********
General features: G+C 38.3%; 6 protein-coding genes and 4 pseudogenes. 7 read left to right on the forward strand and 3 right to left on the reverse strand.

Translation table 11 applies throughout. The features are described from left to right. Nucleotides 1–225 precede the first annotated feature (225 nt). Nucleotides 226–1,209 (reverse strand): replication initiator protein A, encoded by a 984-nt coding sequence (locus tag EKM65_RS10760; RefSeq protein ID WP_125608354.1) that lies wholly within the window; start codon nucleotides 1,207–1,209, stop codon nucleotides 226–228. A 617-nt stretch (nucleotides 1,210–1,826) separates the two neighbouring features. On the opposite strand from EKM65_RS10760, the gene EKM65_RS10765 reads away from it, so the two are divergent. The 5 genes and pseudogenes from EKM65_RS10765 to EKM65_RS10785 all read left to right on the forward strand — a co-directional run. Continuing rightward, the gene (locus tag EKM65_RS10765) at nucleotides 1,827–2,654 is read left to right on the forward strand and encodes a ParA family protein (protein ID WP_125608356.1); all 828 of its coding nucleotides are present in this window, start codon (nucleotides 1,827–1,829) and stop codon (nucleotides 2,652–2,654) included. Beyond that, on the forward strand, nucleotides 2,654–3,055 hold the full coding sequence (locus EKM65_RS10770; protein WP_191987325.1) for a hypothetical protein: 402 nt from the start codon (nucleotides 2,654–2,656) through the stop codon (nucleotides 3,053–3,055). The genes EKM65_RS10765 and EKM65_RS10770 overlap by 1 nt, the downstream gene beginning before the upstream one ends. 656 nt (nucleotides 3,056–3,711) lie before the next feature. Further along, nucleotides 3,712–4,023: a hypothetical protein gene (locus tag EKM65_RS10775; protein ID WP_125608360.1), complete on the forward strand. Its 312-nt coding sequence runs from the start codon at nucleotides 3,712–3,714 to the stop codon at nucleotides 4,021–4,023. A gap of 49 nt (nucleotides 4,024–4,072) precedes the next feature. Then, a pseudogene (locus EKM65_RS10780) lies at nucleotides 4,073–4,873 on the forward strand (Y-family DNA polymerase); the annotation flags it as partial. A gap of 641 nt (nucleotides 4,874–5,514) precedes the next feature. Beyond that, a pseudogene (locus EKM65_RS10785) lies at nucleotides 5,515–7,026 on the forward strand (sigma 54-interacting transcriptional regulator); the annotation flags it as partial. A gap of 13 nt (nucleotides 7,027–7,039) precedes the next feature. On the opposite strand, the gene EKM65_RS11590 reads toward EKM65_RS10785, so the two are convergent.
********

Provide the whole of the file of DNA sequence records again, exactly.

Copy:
General features: G+C 38.3%; 6 protein-coding genes and 4 pseudogenes. 7 read left to right on the forward strand and 3 right to left on the reverse strand.

Translation table 11 applies throughout. The features are described from left to right. Nucleotides 1–225 precede the first annotated feature (225 nt). Nucleotides 226–1,209 (reverse strand): replication initiator protein A, encoded by a 984-nt coding sequence (locus tag EKM65_RS10760; RefSeq protein ID WP_125608354.1) that lies wholly within the window; start codon nucleotides 1,207–1,209, stop codon nucleotides 226–228. A 617-nt stretch (nucleotides 1,210–1,826) separates the two neighbouring features. On the opposite strand from EKM65_RS10760, the gene EKM65_RS10765 reads away from it, so the two are divergent. The 5 genes and pseudogenes from EKM65_RS10765 to EKM65_RS10785 all read left to right on the forward strand — a co-directional run. Continuing rightward, the gene (locus tag EKM65_RS10765) at nucleotides 1,827–2,654 is read left to right on the forward strand and encodes a ParA family protein (protein ID WP_125608356.1); all 828 of its coding nucleotides are present in this window, start codon (nucleotides 1,827–1,829) and stop codon (nucleotides 2,652–2,654) included. Beyond that, on the forward strand, nucleotides 2,654–3,055 hold the full coding sequence (locus EKM65_RS10770; protein WP_191987325.1) for a hypothetical protein: 402 nt from the start codon (nucleotides 2,654–2,656) through the stop codon (nucleotides 3,053–3,055). The genes EKM65_RS10765 and EKM65_RS10770 overlap by 1 nt, the downstream gene beginning before the upstream one ends. 656 nt (nucleotides 3,056–3,711) lie before the next feature. Further along, nucleotides 3,712–4,023: a hypothetical protein gene (locus tag EKM65_RS10775; protein ID WP_125608360.1), complete on the forward strand. Its 312-nt coding sequence runs from the start codon at nucleotides 3,712–3,714 to the stop codon at nucleotides 4,021–4,023. A gap of 49 nt (nucleotides 4,024–4,072) precedes the next feature. Then, a pseudogene (locus EKM65_RS10780) lies at nucleotides 4,073–4,873 on the forward strand (Y-family DNA polymerase); the annotation flags it as partial. A gap of 641 nt (nucleotides 4,874–5,514) precedes the next feature. Beyond that, a pseudogene (locus EKM65_RS10785) lies at nucleotides 5,515–7,026 on the forward strand (sigma 54-interacting transcriptional regulator); the annotation flags it as partial. A gap of 13 nt (nucleotides 7,027–7,039) precedes the next feature. On the opposite strand, the gene EKM65_RS11590 reads toward EKM65_RS10785, so the two are convergent.